All three were playing at the same time this morning.
Aliza looked pretty proud that she could join in the fun. :)
Unrelated, I had a pretty sweet time today with Malia as she was reading and processing "The Lion, the Witch, and the Wardrobe". She's been into the book for a couple of weeks. Now understand that, though she understands much of the plot line, most of the symbolism is lost on her.
I was working on Christmas gifts during nap/quiet time and all of a sudden I hear Malia start crying from the room she's in. Like really sobbing. I go in to see what is the matter and she has her book open. "Mommy! This page just said that Aslan is dead, and I really love him!" She has tears running down her face. "This is really sad!"
If you haven't read the book, Aslan is the God/Christ figure and in Narnia he has just been put to death by the Witch on a Stone Table. Wanting to rescue my daughter from the sadness she is feeling, I am tempted to just tell her to not worry, he is coming back to life! I suppress the urge to ruin the story for her, agree with her sadness, comfort her, and tell her I'd love to read the next part to her to see what happens.
She agrees and together we read the (pretty thrilling) tale of how Aslan comes back to life and explains to the weeping little girls in the story (whom Malia related with) how, though the Witch did indeed know some magic, it was limited, as her knowledge of it only began with the dawn of time. If she could look farther back before time began, as Aslan could, she would know that "when a willing victim who had committed no treachery was killed in a traitor's stead the Table would crack and death itself would start working backwards."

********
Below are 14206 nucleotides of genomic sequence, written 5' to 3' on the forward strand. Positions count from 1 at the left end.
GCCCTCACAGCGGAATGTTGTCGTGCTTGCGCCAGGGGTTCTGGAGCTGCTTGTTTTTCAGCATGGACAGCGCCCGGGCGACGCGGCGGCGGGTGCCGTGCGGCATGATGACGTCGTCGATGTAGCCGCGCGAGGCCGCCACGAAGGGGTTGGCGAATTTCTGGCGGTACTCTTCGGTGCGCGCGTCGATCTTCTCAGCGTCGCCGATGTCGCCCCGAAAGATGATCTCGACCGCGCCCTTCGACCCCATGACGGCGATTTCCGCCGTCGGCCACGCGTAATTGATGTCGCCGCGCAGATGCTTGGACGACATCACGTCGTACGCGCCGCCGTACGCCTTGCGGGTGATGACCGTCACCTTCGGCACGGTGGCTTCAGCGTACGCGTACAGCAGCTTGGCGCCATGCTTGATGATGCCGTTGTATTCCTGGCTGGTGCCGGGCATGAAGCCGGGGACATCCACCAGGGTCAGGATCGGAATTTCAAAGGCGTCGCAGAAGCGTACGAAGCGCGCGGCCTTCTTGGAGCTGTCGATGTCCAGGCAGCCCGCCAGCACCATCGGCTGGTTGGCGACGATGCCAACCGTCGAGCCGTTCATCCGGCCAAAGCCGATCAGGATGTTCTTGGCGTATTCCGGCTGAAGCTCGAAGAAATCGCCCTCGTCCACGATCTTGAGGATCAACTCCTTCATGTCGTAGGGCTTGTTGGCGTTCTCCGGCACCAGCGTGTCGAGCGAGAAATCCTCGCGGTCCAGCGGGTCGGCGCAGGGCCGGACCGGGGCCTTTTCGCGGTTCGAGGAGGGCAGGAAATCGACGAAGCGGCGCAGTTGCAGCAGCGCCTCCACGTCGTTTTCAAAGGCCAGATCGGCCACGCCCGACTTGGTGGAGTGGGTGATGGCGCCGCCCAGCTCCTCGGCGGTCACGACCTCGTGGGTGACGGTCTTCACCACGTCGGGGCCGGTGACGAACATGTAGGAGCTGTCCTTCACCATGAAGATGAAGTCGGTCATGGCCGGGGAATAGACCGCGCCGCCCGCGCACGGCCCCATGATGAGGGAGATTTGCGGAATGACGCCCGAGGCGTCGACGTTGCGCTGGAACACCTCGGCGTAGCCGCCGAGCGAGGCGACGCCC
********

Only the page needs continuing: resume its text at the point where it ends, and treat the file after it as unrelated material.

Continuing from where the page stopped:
Now, she didn't know the meaning of many of these words, so I began explaining them. Already understanding that Aslan was "like God", she was quick to connect the Stone Table with the cross and the resurrection. So it was fun to talk again about Christ's innocence, the punishment he took for the traitors, and about how the "deep magic" of God extends beyond any other power.
If you've never read The Chronicles of Narnia, it is never too late. Nate reads these books about every other year or so. They are written to be engaging for children, yet they are packed with imagery and symbolism of the gospel that, as an adult, is refreshing to read in a new context. Great reads. I hope my kids continue to enjoy them!